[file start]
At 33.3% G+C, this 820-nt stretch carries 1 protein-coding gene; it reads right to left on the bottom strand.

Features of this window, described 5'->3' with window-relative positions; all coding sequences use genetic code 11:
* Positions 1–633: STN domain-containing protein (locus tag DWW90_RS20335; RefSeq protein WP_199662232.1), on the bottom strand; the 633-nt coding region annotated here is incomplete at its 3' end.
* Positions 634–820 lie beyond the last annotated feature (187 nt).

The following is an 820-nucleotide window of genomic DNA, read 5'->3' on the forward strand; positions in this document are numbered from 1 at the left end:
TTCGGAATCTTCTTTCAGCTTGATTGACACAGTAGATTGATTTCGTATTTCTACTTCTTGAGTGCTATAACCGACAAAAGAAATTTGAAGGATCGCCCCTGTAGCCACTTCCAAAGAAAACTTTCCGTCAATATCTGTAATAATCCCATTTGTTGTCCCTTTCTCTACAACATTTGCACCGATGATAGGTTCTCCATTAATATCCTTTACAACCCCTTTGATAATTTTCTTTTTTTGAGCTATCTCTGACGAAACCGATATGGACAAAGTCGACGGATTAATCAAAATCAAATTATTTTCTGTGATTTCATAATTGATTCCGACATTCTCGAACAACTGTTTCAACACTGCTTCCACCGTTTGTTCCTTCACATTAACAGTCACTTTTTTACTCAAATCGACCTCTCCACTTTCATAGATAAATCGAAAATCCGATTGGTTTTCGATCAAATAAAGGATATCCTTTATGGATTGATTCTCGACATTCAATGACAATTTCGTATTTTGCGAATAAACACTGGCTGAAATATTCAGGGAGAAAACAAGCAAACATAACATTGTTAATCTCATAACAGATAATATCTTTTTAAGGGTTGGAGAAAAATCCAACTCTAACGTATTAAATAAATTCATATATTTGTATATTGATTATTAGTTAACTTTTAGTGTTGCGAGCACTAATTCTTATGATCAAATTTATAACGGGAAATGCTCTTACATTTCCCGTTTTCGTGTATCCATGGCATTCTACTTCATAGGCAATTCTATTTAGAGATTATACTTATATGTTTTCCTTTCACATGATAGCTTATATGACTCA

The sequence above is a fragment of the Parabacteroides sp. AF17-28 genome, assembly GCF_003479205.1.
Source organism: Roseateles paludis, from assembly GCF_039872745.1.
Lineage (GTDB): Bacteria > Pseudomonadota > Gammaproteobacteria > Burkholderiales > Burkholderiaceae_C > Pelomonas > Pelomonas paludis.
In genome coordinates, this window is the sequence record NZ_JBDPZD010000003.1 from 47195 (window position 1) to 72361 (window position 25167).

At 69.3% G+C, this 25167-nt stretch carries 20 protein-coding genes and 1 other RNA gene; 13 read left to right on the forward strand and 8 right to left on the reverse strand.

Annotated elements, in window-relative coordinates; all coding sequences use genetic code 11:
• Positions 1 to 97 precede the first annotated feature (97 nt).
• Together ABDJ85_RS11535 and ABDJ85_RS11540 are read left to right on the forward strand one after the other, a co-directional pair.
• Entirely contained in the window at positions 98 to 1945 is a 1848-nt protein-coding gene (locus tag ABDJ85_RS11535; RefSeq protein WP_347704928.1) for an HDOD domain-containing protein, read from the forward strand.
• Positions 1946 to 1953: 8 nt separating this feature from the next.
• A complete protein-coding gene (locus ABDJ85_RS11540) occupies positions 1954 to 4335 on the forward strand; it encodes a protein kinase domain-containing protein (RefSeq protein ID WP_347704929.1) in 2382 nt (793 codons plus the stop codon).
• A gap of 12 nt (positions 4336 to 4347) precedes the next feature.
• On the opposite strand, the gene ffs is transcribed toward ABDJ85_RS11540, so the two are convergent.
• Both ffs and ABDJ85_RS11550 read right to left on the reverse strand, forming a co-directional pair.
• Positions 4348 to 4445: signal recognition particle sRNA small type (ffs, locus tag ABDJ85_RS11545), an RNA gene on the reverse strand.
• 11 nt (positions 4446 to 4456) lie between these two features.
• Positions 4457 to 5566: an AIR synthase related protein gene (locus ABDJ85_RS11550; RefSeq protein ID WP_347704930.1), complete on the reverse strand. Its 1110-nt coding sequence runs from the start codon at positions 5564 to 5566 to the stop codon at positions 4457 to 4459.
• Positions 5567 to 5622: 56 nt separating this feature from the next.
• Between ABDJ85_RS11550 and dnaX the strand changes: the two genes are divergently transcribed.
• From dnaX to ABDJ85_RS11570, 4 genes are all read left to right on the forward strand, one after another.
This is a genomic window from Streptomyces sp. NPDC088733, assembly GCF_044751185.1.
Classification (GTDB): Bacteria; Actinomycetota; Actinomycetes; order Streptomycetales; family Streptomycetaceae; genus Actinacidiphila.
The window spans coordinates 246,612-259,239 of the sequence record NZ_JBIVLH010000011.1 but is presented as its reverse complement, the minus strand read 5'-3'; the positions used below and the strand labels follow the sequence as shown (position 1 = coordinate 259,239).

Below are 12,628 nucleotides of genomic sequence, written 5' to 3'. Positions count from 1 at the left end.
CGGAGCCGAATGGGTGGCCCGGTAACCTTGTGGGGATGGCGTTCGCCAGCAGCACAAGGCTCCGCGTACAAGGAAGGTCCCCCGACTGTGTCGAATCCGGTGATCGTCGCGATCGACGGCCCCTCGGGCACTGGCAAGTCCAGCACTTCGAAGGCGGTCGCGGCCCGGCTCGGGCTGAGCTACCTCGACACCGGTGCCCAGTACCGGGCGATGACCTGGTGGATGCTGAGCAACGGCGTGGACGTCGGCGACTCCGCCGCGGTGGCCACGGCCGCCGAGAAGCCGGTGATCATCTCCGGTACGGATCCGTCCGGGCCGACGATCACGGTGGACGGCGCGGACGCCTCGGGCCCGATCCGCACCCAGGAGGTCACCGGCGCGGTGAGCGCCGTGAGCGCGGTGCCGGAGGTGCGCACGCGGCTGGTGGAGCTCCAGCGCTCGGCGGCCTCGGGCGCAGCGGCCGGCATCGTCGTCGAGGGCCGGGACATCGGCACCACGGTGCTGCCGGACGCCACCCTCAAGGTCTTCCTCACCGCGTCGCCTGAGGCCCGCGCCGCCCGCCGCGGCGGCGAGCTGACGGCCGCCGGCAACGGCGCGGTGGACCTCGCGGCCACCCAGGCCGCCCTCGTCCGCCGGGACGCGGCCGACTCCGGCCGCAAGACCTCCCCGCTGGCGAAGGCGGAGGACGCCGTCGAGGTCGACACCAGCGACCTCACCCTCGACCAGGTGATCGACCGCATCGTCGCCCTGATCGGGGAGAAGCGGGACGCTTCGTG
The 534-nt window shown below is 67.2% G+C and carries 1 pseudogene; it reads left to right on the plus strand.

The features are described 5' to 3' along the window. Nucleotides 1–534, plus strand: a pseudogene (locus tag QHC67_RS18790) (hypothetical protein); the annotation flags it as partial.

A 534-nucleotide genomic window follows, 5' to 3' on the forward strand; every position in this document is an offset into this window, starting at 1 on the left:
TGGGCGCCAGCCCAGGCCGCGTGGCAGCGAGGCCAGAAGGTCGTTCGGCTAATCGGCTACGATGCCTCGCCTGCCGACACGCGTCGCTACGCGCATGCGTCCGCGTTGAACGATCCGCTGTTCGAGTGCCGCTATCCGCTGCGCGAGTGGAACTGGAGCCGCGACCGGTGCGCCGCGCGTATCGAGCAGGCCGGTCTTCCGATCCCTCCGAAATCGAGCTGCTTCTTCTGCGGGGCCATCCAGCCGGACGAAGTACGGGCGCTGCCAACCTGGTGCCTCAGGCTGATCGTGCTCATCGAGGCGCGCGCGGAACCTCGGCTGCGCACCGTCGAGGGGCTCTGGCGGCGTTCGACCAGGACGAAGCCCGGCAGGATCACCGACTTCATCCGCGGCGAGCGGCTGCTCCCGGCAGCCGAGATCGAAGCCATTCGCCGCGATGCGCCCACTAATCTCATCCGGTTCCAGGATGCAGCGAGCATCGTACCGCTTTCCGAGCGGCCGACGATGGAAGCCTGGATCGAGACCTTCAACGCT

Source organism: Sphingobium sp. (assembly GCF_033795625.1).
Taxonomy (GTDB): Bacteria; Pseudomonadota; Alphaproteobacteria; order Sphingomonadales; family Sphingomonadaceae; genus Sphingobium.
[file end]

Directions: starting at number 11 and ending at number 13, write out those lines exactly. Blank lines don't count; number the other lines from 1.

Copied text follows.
At 69.3% G+C, this 25167-nt stretch carries 20 protein-coding genes and 1 other RNA gene; 13 read left to right on the forward strand and 8 right to left on the reverse strand.

Annotated elements, in window-relative coordinates; all coding sequences use genetic code 11:
• Positions 1 to 97 precede the first annotated feature (97 nt).